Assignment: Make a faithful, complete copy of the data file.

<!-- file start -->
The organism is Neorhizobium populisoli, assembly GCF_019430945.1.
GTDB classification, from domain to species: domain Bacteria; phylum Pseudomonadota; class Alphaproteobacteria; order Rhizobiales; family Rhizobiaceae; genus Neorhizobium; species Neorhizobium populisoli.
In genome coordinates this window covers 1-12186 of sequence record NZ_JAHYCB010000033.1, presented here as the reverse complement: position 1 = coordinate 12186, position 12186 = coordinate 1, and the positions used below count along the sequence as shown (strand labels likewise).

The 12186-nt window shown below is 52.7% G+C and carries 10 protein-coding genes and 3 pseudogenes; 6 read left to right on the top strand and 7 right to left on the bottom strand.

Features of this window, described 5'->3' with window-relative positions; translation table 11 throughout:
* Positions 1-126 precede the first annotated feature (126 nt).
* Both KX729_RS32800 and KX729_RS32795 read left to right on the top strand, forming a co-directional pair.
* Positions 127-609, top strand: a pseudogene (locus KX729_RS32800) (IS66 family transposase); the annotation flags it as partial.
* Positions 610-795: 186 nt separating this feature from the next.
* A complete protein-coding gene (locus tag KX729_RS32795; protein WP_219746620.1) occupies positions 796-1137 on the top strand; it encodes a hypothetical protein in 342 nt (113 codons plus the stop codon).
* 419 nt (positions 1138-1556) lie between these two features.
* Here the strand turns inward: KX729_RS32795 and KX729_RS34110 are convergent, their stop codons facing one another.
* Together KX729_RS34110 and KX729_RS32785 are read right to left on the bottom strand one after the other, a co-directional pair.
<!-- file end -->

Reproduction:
The organism is Neorhizobium populisoli, assembly GCF_019430945.1.
GTDB classification, from domain to species: domain Bacteria; phylum Pseudomonadota; class Alphaproteobacteria; order Rhizobiales; family Rhizobiaceae; genus Neorhizobium; species Neorhizobium populisoli.
In genome coordinates this window covers 1-12186 of sequence record NZ_JAHYCB010000033.1, presented here as the reverse complement: position 1 = coordinate 12186, position 12186 = coordinate 1, and the positions used below count along the sequence as shown (strand labels likewise).

The 12186-nt window shown below is 52.7% G+C and carries 10 protein-coding genes and 3 pseudogenes; 6 read left to right on the top strand and 7 right to left on the bottom strand.

Features of this window, described 5'->3' with window-relative positions; translation table 11 throughout:
* Positions 1-126 precede the first annotated feature (126 nt).
* Both KX729_RS32800 and KX729_RS32795 read left to right on the top strand, forming a co-directional pair.
* Positions 127-609, top strand: a pseudogene (locus KX729_RS32800) (IS66 family transposase); the annotation flags it as partial.
* Positions 610-795: 186 nt separating this feature from the next.
* A complete protein-coding gene (locus tag KX729_RS32795; protein WP_219746620.1) occupies positions 796-1137 on the top strand; it encodes a hypothetical protein in 342 nt (113 codons plus the stop codon).
* 419 nt (positions 1138-1556) lie between these two features.
* Here the strand turns inward: KX729_RS32795 and KX729_RS34110 are convergent, their stop codons facing one another.
* Together KX729_RS34110 and KX729_RS32785 are read right to left on the bottom strand one after the other, a co-directional pair.